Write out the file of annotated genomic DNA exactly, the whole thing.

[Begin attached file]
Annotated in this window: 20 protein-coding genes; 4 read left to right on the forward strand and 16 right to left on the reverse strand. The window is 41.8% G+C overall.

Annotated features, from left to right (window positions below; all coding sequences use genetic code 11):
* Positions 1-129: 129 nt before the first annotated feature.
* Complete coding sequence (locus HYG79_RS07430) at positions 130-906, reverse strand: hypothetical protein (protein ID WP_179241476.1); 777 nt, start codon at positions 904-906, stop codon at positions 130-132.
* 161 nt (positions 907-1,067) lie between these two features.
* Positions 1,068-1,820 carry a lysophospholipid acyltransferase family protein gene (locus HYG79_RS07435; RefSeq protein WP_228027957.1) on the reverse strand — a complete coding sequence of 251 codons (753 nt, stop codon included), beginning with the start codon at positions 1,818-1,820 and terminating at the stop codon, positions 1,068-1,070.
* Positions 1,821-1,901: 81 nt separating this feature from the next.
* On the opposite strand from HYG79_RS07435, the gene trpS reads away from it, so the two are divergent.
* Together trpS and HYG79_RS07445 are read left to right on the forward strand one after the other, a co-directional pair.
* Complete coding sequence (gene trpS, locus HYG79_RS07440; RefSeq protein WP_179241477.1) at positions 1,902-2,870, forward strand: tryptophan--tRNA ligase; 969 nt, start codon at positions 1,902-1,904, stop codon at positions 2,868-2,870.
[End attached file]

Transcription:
Annotated in this window: 20 protein-coding genes; 4 read left to right on the forward strand and 16 right to left on the reverse strand. The window is 41.8% G+C overall.

Annotated features, from left to right (window positions below; all coding sequences use genetic code 11):
* Positions 1-129: 129 nt before the first annotated feature.
* Complete coding sequence (locus HYG79_RS07430) at positions 130-906, reverse strand: hypothetical protein (protein ID WP_179241476.1); 777 nt, start codon at positions 904-906, stop codon at positions 130-132.
* 161 nt (positions 907-1,067) lie between these two features.
* Positions 1,068-1,820 carry a lysophospholipid acyltransferase family protein gene (locus HYG79_RS07435; RefSeq protein WP_228027957.1) on the reverse strand — a complete coding sequence of 251 codons (753 nt, stop codon included), beginning with the start codon at positions 1,818-1,820 and terminating at the stop codon, positions 1,068-1,070.
* Positions 1,821-1,901: 81 nt separating this feature from the next.
* On the opposite strand from HYG79_RS07435, the gene trpS reads away from it, so the two are divergent.
* Together trpS and HYG79_RS07445 are read left to right on the forward strand one after the other, a co-directional pair.
* Complete coding sequence (gene trpS, locus HYG79_RS07440; RefSeq protein WP_179241477.1) at positions 1,902-2,870, forward strand: tryptophan--tRNA ligase; 969 nt, start codon at positions 1,902-1,904, stop codon at positions 2,868-2,870.